Arizona: Could money for teacher pay raises come from legalized marijuana?

Governor Doug Ducey has promised Arizona teachers a raise, and he has called on state lawmakers to make it happen, as part of a new budget.

The question is: where will the money come from?

One idea being floated is potential tax revenue from the legalization of recreational marijuana. A bill that would legalize recreational marijuana in the state was all but dead in the State Legislature this session, but it might be getting new life.

"It's not going to solve the entire issue," said State Rep. Mark Cardenas (D-Phoenix). "I think it's $680 million that we need to come up with, and this would take care of 150 of that, but this is a significant portion."


House kills bill to allow eye tests for pot impairment

Unwilling to trust untested technology, state lawmakers voted Wednesday to block employers from firing workers based on their eye movements.

Current state labor law spells out the kinds of tests that companies can use to determine if current or prospective employees are impaired or under the influence of certain chemicals or alcohol. That includes testing urine, saliva, blood, breath, hair or “other substances from the person being tested.”

SB 1199 would amend that to include “eye movement data collected using software on an electronic device.”


Arizona lawmakers fail to put cannabis legalization on ballot

A bipartisan bill to put recreational marijuana on Arizona's November ballot has died in the statehouse, writes Calvin Hughes.

One of the bill's primary sponsors, Representative Todd Clodfelter (R), thinks the Arizona legislature is only making things harder for themselves by not dealing with the issue now before Arizona residents repeal cannabis prohibition through a ballot initiative.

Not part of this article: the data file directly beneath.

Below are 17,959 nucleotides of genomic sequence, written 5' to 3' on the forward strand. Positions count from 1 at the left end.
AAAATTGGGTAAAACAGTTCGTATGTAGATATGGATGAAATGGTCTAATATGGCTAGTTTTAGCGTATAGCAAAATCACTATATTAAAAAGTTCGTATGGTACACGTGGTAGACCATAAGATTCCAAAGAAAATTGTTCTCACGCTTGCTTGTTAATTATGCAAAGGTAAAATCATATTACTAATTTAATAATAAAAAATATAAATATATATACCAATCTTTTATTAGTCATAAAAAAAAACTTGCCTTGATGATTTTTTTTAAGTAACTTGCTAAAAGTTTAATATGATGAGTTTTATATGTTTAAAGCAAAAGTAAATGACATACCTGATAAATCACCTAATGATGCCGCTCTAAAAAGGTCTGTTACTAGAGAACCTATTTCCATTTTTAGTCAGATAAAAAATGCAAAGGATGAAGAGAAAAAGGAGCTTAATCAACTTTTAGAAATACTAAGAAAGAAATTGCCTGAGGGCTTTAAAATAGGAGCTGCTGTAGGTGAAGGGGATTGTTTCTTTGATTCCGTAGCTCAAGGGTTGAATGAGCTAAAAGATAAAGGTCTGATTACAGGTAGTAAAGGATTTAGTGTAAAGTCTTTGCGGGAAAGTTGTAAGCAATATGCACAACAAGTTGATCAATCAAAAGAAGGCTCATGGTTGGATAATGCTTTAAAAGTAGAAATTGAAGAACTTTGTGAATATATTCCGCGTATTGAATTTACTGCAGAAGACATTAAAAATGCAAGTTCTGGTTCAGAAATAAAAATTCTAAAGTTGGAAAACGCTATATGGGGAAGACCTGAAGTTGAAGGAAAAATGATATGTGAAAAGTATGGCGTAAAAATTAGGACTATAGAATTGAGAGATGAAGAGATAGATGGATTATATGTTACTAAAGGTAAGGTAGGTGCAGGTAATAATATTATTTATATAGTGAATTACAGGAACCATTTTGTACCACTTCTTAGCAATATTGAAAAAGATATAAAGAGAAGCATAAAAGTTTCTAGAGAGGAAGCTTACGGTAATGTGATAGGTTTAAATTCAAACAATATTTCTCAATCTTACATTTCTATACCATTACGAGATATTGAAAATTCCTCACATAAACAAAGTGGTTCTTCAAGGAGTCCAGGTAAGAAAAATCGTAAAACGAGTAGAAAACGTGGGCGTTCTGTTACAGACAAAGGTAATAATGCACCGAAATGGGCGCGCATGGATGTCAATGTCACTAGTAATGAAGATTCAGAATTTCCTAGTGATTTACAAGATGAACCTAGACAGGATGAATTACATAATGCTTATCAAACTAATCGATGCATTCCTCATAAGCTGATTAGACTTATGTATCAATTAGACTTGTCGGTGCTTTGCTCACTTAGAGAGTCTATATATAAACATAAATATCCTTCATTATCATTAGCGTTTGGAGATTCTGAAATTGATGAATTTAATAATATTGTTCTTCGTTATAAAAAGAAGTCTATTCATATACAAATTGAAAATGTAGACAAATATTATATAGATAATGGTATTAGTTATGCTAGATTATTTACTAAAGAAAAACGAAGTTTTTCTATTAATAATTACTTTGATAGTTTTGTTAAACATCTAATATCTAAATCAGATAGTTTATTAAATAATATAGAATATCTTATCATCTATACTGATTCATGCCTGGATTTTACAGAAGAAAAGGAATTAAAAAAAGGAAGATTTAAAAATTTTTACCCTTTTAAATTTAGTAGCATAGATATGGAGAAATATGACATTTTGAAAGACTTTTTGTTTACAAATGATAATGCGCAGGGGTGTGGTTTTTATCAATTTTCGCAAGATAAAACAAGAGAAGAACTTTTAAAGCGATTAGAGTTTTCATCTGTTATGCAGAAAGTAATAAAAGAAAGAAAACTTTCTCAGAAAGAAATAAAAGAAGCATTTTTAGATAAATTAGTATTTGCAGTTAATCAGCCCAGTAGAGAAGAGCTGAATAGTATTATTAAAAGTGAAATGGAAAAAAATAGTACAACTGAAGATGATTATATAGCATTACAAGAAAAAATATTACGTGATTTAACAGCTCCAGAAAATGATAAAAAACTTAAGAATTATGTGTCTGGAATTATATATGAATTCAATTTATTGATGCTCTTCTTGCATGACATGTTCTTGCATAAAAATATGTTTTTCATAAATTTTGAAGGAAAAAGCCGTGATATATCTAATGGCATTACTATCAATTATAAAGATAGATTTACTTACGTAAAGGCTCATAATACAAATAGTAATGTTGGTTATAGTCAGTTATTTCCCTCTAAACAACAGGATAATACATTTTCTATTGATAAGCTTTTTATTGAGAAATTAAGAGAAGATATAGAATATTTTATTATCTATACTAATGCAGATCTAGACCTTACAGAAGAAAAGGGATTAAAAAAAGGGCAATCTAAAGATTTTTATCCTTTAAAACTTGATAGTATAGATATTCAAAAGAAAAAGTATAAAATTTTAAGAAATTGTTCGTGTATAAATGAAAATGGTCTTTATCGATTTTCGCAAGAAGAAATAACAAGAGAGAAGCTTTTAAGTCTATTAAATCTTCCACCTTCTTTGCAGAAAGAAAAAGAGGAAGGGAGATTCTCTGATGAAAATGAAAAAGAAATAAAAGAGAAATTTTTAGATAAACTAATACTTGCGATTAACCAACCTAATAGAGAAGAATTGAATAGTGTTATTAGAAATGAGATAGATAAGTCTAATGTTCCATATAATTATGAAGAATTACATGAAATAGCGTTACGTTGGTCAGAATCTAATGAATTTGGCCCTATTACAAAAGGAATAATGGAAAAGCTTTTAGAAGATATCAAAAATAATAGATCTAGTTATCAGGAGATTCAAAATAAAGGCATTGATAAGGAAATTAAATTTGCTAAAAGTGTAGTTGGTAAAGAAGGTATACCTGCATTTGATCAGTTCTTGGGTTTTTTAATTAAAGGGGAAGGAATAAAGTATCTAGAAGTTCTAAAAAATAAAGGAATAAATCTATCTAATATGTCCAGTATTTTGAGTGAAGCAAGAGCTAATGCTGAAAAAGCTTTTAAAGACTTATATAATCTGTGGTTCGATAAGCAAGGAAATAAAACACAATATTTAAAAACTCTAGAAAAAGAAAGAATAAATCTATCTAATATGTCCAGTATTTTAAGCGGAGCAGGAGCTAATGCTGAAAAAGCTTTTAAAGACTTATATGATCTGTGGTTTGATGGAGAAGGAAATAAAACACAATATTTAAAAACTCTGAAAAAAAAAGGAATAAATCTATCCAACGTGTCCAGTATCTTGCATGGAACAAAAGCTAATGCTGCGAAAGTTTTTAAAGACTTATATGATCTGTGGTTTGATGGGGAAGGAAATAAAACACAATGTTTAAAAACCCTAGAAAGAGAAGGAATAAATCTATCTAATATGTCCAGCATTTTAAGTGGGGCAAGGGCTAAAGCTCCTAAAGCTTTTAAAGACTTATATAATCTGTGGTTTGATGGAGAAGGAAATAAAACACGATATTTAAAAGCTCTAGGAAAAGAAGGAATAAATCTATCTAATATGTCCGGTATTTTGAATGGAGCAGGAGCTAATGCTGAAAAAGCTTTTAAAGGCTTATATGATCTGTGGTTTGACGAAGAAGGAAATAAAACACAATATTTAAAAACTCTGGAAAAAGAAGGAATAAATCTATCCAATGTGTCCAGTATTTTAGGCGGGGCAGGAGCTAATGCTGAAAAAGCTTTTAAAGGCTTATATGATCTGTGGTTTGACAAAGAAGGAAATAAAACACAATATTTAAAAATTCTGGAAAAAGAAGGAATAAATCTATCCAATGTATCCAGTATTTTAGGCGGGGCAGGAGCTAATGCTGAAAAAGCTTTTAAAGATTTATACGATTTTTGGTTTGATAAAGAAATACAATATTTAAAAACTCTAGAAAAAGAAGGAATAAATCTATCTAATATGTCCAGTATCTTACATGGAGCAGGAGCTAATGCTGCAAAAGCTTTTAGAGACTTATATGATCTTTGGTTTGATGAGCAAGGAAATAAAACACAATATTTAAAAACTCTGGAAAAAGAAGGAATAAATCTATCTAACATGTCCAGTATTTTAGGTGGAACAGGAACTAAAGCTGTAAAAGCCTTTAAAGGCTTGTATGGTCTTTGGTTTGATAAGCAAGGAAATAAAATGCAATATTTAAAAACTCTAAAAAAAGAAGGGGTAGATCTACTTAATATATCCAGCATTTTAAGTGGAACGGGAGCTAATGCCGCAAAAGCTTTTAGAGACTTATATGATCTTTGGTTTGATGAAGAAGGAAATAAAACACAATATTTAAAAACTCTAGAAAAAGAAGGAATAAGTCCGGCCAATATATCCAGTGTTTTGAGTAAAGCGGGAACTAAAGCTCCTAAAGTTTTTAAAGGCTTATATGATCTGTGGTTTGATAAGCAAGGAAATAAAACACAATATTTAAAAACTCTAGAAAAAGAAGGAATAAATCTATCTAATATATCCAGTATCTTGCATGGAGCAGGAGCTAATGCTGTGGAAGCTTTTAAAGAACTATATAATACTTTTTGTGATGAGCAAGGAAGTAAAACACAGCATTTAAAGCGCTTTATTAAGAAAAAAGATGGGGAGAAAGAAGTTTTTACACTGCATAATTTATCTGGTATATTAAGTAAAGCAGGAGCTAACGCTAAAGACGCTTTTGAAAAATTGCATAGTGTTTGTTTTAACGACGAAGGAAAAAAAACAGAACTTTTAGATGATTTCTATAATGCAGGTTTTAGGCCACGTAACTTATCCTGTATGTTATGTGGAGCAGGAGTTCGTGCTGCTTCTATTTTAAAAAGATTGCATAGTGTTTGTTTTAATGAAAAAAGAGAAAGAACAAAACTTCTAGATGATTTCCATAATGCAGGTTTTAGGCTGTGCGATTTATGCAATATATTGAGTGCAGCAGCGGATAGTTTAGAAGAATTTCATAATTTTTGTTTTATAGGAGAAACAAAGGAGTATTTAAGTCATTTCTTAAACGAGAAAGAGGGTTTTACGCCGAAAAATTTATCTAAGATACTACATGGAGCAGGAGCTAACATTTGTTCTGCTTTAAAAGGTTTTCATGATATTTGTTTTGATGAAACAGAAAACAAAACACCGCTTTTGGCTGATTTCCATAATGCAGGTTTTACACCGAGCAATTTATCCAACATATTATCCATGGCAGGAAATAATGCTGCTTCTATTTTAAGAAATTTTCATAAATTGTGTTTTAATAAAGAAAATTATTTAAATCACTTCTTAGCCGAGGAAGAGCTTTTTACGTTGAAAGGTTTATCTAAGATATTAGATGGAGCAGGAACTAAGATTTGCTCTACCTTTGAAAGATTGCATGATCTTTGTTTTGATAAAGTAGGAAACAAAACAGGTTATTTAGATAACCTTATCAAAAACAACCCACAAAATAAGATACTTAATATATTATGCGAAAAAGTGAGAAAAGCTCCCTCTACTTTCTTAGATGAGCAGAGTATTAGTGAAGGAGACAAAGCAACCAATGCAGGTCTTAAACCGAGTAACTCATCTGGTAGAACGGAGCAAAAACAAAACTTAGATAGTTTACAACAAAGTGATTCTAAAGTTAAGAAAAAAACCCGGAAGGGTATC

California medical marijuana recommendation provides legal immunity in Arizona

An Arizona Court of Appeals ruling says a man's medical marijuana recommendation letter obtained from a physician under California's medical marijuana law provides the same legal immunity as registry cards issued by Arizona authorities.

The three-judge panel's decision Thursday upholds a La Paz County Superior Court judge's dismissal of drug possession charges stemming from a 2016 traffic stop of Stanley Kemmish Jr.

Prosecutors argued that the physician's letter saying Kemmish would benefit from marijuana medical usage wasn't the equivalent of Arizona's state-issued cards, but the Court of Appeals said having the letter meant Kemmish was a "visiting qualifying patient" under the Arizona law.


4 reasons why recreational marijuana has a shot in Arizona

Arizona voters may have another shot at legalizing marijuana for recreational purposes if Rep. Mark Cardenas and Rep. Todd Clodfelter have their way.

They're proposing House Concurrent Resolution 2037, which would refer a ballot measure to voters that would allow adults 21 and older to possess up to an ounce of marijuana for personal use and grow up to six plants.

And this time, the bipartisan effort may work, though there are significant hurdles as well.